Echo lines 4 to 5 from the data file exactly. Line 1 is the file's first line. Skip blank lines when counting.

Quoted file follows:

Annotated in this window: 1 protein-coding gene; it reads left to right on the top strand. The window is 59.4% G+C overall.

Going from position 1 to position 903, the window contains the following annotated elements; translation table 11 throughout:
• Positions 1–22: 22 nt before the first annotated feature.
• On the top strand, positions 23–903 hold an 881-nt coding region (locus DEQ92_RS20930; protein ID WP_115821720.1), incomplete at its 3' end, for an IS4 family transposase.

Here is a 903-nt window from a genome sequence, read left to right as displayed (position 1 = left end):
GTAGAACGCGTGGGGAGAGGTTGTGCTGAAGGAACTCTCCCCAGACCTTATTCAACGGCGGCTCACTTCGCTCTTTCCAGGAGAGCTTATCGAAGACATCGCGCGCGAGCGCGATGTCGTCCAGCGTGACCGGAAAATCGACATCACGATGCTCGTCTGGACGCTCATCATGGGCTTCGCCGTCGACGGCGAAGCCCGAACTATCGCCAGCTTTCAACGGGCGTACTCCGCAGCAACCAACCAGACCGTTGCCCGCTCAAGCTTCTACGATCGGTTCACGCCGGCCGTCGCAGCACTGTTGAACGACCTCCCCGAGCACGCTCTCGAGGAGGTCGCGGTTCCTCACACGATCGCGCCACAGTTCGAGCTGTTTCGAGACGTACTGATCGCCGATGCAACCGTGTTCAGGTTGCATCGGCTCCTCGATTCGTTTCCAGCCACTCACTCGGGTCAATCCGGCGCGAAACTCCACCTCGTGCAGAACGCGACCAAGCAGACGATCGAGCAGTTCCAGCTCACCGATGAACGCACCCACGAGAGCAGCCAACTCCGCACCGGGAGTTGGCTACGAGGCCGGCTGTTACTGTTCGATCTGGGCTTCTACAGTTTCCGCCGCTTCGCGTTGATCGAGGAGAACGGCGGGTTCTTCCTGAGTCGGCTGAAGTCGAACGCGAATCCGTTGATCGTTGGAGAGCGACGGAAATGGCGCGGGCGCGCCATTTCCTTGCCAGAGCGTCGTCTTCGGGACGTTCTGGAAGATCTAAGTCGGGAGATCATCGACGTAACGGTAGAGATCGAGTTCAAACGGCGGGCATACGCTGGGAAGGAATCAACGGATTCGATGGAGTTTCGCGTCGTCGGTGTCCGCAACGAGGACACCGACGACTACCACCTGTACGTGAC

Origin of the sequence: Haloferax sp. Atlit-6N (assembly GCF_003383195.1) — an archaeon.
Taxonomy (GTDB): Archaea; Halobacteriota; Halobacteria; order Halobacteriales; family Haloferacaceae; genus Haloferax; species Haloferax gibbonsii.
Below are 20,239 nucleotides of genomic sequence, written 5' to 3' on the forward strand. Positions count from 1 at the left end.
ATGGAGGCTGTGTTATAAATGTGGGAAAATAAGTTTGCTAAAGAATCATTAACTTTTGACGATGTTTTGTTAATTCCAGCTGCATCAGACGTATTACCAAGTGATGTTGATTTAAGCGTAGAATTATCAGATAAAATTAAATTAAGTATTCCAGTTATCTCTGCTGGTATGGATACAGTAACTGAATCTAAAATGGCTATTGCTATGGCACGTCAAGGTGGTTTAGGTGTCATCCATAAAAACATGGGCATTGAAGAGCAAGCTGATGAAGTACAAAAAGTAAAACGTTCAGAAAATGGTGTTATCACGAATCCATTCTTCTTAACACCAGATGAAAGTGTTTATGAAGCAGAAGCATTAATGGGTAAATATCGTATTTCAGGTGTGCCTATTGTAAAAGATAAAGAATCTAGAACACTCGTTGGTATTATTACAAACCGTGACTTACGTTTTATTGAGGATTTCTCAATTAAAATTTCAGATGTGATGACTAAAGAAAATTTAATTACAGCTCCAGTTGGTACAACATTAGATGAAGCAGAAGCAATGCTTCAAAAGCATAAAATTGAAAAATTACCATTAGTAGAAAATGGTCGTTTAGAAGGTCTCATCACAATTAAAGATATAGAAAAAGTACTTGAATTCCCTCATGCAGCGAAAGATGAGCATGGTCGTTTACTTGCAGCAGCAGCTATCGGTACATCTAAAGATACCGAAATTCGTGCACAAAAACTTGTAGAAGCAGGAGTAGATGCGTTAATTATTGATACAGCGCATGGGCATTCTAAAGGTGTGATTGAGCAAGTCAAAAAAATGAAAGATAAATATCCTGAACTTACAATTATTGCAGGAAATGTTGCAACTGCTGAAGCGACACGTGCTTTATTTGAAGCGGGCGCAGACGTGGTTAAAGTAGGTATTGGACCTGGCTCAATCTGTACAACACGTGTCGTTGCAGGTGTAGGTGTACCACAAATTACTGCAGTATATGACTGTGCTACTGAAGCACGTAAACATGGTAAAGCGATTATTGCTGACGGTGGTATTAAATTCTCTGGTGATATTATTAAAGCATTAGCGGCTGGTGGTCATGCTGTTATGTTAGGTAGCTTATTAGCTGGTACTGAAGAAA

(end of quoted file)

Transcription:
• On the top strand, positions 23–903 hold an 881-nt coding region (locus DEQ92_RS20930; protein ID WP_115821720.1), incomplete at its 3' end, for an IS4 family transposase.

Here is a 903-nt window from a genome sequence, read left to right as displayed (position 1 = left end):